From Sarah Eberle '03: The Diary of a Lasallian Volunteer
"Retreating in New York"
Spring has finally arrived in Minnesota. I must tell you how proud I am of myself. I have survived the snowiest winter that Minnesota has had in four years. Being from Arizona, to finally see sunshine and snow melt away was definitely a pick-me-up. I did learn an important driving skill these long winter months. For those of you who have never driven in snowy conditions, the best advice I can give you on the first few attempt is to drive slowly and carefully, and ignore all the honking horns around you.
Speaking of honking your own horn, Tiffany, one of my fellow volunteers, and I enjoyed watching last summer's television hit "The Restaurant," on NBC. Rocco DiSpirito was a chef who opened a restaurant in six weeks. Knowing that our Lasallian Volunteer mid-year retreat was being held in New York in late January, we made reservations. Nine of us dined at "Rocco's on 22nd," where we ate Italian food and met Nicolina DiSpirito, aka Mama. We received autographed menus, took pictures, and laughed through a fun-filled night.
Our New York gathering was one our volunteer retreats that take place three times a year. This year, there are 33 Lasallian volunteers stationed throughout the country, and meeting together is a really great way to see other communities and expand our knowledge of the United States. The work we do ranges from teacher to youth minister, tutor, and social worker. We go where communities are in need of help, and our specific tasks are determined by what those communities request from the Lasallian Volunteers as an organization. Our retreat includes training as well as time to share experiences and ideas and to pray for one another and the world. We also just have fun, which strengthens our friendships and our support system.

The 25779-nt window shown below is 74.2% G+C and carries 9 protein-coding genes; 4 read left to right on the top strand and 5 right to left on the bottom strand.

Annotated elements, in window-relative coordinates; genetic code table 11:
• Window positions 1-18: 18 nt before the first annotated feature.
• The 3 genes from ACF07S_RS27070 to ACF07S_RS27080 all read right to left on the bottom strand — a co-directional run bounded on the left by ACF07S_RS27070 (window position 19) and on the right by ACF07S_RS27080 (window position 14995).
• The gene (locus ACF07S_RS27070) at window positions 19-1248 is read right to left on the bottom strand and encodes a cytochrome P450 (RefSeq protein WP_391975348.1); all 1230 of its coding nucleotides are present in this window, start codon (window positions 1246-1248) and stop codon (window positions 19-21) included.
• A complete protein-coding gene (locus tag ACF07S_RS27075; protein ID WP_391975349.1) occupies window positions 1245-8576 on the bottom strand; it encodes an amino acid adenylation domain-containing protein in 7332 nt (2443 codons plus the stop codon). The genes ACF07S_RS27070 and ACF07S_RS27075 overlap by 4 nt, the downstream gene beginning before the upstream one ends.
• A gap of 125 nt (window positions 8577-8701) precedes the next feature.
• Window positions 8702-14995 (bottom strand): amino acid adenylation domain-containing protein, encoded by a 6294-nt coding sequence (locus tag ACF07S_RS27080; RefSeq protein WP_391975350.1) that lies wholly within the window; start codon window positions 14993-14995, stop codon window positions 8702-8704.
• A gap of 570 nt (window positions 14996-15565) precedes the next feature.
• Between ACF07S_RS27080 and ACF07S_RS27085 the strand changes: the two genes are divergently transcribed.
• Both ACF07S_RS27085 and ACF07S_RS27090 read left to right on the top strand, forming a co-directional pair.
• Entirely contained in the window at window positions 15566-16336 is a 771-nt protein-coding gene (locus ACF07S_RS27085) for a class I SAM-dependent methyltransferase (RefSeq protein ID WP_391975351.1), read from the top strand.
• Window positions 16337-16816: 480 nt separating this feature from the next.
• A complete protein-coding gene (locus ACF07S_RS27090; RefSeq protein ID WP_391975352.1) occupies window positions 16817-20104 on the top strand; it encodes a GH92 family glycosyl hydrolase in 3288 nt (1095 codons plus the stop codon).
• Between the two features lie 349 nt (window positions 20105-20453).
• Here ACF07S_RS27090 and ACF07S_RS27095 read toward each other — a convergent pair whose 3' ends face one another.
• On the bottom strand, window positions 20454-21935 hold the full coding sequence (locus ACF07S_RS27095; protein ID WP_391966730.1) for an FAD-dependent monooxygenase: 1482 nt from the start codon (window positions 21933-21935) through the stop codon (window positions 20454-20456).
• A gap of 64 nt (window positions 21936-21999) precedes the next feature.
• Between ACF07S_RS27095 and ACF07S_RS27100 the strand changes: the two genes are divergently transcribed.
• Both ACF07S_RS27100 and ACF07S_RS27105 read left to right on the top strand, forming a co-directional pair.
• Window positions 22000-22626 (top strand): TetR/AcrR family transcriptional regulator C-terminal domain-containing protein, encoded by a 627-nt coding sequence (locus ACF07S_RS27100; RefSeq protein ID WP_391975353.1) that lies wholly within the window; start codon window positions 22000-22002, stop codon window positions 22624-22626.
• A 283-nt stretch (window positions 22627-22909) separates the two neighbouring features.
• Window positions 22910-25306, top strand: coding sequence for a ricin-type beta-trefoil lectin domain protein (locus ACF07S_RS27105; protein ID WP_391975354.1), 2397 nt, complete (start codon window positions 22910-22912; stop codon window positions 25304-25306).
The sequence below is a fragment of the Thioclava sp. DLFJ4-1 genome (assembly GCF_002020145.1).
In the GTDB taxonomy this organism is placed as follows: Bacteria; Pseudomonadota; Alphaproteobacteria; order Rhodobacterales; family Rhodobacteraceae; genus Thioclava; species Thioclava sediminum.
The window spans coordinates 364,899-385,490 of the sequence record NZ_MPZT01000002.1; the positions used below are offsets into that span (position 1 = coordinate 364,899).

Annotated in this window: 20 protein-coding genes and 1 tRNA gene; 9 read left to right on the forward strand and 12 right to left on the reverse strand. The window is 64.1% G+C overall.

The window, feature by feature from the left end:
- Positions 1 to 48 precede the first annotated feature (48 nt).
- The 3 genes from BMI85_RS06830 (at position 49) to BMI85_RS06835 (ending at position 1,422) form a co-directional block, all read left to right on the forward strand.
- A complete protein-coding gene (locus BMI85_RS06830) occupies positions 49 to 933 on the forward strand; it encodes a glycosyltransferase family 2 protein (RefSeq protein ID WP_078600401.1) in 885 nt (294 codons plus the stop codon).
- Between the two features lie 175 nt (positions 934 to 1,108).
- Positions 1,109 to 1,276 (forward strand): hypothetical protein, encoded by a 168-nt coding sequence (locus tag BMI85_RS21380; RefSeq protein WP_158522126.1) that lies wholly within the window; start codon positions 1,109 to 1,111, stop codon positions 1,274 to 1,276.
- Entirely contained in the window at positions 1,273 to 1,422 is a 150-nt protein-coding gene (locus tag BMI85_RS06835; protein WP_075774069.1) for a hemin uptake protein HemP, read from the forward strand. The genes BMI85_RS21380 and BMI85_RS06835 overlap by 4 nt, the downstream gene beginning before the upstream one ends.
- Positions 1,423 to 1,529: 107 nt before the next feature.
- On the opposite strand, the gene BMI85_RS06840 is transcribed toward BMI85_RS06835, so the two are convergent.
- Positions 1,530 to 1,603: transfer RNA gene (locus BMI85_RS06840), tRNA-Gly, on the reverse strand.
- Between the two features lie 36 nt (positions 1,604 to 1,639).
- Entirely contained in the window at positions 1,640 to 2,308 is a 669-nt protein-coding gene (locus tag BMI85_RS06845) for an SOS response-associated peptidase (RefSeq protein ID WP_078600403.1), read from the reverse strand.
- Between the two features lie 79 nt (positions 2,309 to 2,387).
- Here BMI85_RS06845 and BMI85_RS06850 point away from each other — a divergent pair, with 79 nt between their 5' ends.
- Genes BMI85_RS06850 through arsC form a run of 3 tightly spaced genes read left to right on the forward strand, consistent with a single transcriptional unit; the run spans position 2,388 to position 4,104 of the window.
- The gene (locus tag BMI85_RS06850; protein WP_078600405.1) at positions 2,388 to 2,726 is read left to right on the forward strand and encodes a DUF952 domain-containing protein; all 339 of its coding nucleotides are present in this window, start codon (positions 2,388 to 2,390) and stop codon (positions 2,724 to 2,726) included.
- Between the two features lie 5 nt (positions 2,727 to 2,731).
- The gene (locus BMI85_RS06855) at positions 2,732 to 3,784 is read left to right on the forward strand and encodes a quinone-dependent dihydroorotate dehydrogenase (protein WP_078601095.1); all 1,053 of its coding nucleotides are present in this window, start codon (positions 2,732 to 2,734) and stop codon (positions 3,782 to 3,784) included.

In New York, our friendships again were renewed and deepened as we spent time together in reflection and comradeship. Each of us brought with us tools we have learned in our own communities. I identified those tools as challenge, affirmation, respect, and encouragement. We shared the challenges we faced and drew from each other new ideas for action. We affirmed the importance of our value to the groups we serve and the friendships that we have with each other and our communities. We also shared and showed respect for the feelings and wishes of each other and those that we serve. Finally, we talked about the importance of encouragement through compliments as well as of the good deeds we have done in our communities and with each other.
Whether it is through the Lasallian Volunteer way of life or in your own daily life, we have all been called to serve and develop friendships through caring for a greater community. My parents had an expression when I was growing up: "If you see a friend in need, be a friend in deed." As is written in Proverbs 27:17, "As iron sharpens iron, so man sharpens his fellow man." Do any of your friendships sharpen you?
To learn more about the Lasallian Volunteer program, visit http://www.cbconf.org.
Previous Diary Entries
* "The Stuff of Lasallian Community Living" - Winter 2004
* "Lessons at Homecoming" - Fall 2003
* "From Moraga to Minneapolis" - Summer 2003